Around this time every year, locals get the chance to look inside what could be our region's most unique home.
Every Memorial Day, Millennium Manor in Alcoa opens to the public for one day.
The overall look of the house - both inside and out - is enough on its own to get people talking. But if you dig a little deeper and go back in time, you'll find the real story.
The history behind Millennium Manor stretches back nearly a century. It's East Tennessee's very own limestone and concrete castle built in the 1930s by a man named William Andrew Nicholson. He believed the end of days was near and that he could build a home that would allow him to live on.
"[Nicholson] was a sharecropper down in Georgia who moved to [East Tennessee] for a job at ALCOA", explained current owner Knoxville Fire Department Capt. Dean Fontaine. "He was 61 years old and in a [kind of] cult called House of David. He believed Armageddon was coming soon so he built this place to survive the Armageddon and live 1,000 years."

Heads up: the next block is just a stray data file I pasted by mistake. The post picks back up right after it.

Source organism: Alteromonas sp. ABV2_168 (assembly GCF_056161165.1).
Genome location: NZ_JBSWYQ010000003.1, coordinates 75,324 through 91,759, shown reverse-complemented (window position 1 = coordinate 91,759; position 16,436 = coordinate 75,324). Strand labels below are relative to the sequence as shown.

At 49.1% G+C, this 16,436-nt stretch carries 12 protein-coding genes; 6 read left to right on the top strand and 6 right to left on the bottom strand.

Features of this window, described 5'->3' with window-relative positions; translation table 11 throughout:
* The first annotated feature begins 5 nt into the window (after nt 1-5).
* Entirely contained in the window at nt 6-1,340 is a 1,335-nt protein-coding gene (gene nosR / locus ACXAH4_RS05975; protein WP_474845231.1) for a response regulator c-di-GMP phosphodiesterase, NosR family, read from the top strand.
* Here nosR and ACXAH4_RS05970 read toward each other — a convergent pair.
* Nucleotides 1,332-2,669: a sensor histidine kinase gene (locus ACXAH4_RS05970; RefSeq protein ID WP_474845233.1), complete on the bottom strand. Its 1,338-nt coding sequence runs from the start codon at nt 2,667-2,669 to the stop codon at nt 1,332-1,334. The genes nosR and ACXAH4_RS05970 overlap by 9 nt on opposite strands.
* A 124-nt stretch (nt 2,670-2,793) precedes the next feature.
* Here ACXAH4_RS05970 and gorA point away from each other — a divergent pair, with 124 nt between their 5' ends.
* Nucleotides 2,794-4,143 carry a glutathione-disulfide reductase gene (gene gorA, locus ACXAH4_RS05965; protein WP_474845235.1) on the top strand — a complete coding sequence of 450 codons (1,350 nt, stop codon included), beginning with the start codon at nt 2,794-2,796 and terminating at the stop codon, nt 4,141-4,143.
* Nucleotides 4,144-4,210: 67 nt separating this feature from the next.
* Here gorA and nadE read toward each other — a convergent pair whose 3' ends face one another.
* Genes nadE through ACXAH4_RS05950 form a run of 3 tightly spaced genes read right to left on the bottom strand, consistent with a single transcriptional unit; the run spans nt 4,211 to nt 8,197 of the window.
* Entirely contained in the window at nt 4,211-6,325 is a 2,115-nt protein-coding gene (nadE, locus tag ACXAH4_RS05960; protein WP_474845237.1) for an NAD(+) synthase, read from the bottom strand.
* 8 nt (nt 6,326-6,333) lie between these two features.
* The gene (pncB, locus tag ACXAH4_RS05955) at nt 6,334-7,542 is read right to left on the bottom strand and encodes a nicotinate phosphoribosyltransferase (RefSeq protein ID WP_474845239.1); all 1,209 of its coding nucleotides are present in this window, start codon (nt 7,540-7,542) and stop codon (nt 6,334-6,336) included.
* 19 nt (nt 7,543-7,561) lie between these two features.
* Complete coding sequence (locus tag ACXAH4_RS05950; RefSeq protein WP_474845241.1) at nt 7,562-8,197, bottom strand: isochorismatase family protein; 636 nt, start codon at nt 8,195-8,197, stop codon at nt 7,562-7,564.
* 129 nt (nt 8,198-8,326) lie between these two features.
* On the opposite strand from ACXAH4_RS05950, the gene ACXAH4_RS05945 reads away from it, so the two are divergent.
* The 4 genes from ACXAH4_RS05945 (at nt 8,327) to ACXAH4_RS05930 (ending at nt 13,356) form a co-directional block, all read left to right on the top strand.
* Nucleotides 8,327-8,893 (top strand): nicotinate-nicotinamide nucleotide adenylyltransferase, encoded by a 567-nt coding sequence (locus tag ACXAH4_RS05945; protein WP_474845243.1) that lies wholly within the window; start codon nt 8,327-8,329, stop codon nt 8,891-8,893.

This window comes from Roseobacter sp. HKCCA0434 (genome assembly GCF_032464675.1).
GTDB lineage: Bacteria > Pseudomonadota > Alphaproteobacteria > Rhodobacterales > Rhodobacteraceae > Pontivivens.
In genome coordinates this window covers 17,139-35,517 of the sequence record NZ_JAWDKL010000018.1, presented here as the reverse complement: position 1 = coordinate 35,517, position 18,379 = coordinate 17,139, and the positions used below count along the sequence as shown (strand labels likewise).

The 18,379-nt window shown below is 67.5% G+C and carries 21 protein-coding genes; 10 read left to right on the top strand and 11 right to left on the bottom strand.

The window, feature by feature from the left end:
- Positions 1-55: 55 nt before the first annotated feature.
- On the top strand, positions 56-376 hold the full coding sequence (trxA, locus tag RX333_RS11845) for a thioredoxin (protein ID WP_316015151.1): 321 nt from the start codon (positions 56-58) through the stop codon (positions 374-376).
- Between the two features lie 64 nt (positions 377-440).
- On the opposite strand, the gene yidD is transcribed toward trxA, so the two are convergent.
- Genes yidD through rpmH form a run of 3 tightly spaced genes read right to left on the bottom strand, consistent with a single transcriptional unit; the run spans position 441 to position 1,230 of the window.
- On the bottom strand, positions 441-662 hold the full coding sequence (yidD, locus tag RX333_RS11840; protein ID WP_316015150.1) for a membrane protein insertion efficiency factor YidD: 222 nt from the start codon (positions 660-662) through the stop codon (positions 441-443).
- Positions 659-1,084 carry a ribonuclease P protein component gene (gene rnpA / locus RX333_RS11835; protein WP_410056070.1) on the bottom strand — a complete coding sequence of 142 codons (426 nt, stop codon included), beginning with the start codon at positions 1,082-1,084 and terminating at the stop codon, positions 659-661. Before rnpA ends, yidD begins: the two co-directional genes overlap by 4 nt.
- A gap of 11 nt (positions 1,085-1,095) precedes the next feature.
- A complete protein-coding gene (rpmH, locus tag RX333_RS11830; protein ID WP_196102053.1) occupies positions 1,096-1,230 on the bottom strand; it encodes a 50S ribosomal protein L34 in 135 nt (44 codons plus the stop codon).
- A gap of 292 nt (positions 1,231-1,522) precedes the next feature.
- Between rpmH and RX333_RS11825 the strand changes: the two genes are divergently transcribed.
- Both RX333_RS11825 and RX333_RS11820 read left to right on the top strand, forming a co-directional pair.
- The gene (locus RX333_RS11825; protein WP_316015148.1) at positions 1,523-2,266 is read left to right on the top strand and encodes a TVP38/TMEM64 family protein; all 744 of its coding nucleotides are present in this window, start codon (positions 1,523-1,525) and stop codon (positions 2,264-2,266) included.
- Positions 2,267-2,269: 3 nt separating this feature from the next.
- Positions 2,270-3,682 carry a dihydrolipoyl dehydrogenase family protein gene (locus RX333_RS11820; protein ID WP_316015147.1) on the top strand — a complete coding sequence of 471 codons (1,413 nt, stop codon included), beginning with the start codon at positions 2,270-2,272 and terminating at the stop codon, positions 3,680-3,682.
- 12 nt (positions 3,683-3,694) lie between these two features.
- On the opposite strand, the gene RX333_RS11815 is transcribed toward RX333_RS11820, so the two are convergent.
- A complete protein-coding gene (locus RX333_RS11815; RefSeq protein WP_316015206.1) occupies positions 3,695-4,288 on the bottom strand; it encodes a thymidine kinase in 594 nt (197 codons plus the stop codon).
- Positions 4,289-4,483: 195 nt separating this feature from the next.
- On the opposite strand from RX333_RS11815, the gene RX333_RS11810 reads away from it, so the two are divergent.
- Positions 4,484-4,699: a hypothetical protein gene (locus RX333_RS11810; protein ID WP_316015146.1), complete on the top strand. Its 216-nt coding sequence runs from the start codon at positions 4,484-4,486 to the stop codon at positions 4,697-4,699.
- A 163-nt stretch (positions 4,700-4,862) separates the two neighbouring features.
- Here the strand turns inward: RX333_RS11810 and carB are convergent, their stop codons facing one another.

Nicholson died in the 1960s a few years before he believed Armageddon would take place. But his dream has new life at the modern-day Millennium Manor.
Capt. Fontaine bought the property more than 10 years ago. Ever since that purchase, Fontaine has been fixing it up - from a new kitchen to bathrooms to a fully restored master bedroom with a chandelier. People in the community seem to notice, too.
"I was amazed when I bought it at the interest the community has in it - they love this place," said Fontaine. [The] brass door was a visitor's idea, and it looks terrific."
There are plenty of urban legends surrounding Millennium Manor, including stories of haunted stairwells, ghosts and other super-natural events, but Fontaine dismisses them as tall tales. The Tennessee truth is that his renovated house is reinforced to carry out its original purpose: to stand the test of time.
"Everyone has a dream about something that's difficult - maybe really impossible," explained Fontaine. "But he [Nicholson] did it. He did it."
Millennium Manor will be open to the public on Memorial Day. The hours are from noon to 6 p.m. There is no charge, but any donations will be used to cover costs associated with ongoing property upkeep. The address is 500 North Wright Road in Alcoa.